Sunday, February 24, 2013

Academy Awards Picks 2013

I've mentioned that I really enjoy trying to see all the Academy Awards best picture nominees each year. I did such an abysmal job last year in seeing movies (darn that terrible pregnancy) that this year I redoubled my efforts and I'm happy to report that I saw all  nine best picture nominees, plus some of the films that were up in other categories. It was a huge time commitment (and is one of the reasons I haven't been blogging lately) but I really love cinema and miss not going as much as I used to. I consider this part of my efforts to cultivate myself outside of motherhood.

In general, I think it has been a great year for movies, for which I am thankful because in the past few years I don't think there's been many great films released. I think both Moonrise Kingdom and The Master should have been nominated for academy awards. And while perfectly fine, I don't think Life of Pi was quite good enough to have been given the Oscar nod. It was average in my opinion. I thought the acting was weak and the special effects looked too fake-y to me. I liked the story (I liked the book too), but overall, it was nothing to write home about.

I also liked Les Miserables and Silver Linings Playbook, but I don't think they were as great as everyone keeps saying they were. I think The Master did a much better, more sophisticated job of dealing with the themes of mental illness and an outsider seeking love than did Silver Linings Playbook, which felt very much like a typical romantic comedy to me.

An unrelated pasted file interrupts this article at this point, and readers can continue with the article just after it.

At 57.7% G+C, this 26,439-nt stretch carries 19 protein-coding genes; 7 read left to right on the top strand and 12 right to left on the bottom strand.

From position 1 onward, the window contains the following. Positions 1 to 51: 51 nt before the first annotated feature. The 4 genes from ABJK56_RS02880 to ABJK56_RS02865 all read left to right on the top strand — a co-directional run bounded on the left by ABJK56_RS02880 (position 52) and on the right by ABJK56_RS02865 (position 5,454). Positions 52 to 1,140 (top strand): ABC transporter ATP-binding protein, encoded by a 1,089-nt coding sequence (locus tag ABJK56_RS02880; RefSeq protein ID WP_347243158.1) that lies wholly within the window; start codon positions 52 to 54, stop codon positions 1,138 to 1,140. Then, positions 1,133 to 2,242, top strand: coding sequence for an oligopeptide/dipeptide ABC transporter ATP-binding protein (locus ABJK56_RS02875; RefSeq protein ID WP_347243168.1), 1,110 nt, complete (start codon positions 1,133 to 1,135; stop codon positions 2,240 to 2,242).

I wasn't looking forward to seeing either Zero Dark Thirty or Django Unchained because I have a really hard time watching violence (age and motherhood both have seemed to strengthen my aversion) but I loved both movies. I'll admit to closing my eyes during both though. I thought they were both compelling, interesting, well acted films that kept me thinking about them long after the movie had ended. I also really liked that Django Unchained was something different than we've seen before. Everything from the camera work to the music helped propel the story and reinforce this notion of the recreation of the genre of westerns while also being a reinterpretation of historical fiction in general. Hands down, I think Quentin Tarantino should win the Academy Award for best director for Django Unchained, and I think it's a shame that he's not even nominated. What were they thinking?!

I hadn't heard of either Beasts of the Southern Wild or Amour before Academy Award nominations. I'm glad each was nominated otherwise I might have missed these two great films. BOTSW gives such a wonderful sense of place, culture and lifestyle. It is deftly told through a child's perspective, which I think is really hard to pull off, and Quvenzhane Wallis' performance was remarkable for an actress of any age. (In case you're unfamiliar with the movie, she's five years old.) Amour so accurately captured a sliver of the human experience that often goes un-talked about. It's about how an elderly couple copes when the wife has a stroke and the slow and difficult journey towards death. Having watched three of my grandparents' cope with long term, debilitating illnesses before dying, and having provided full time, live-in care to two of them in the months leading up to their deaths, I identified so strongly with this movie. I strongly recommend it to anyone.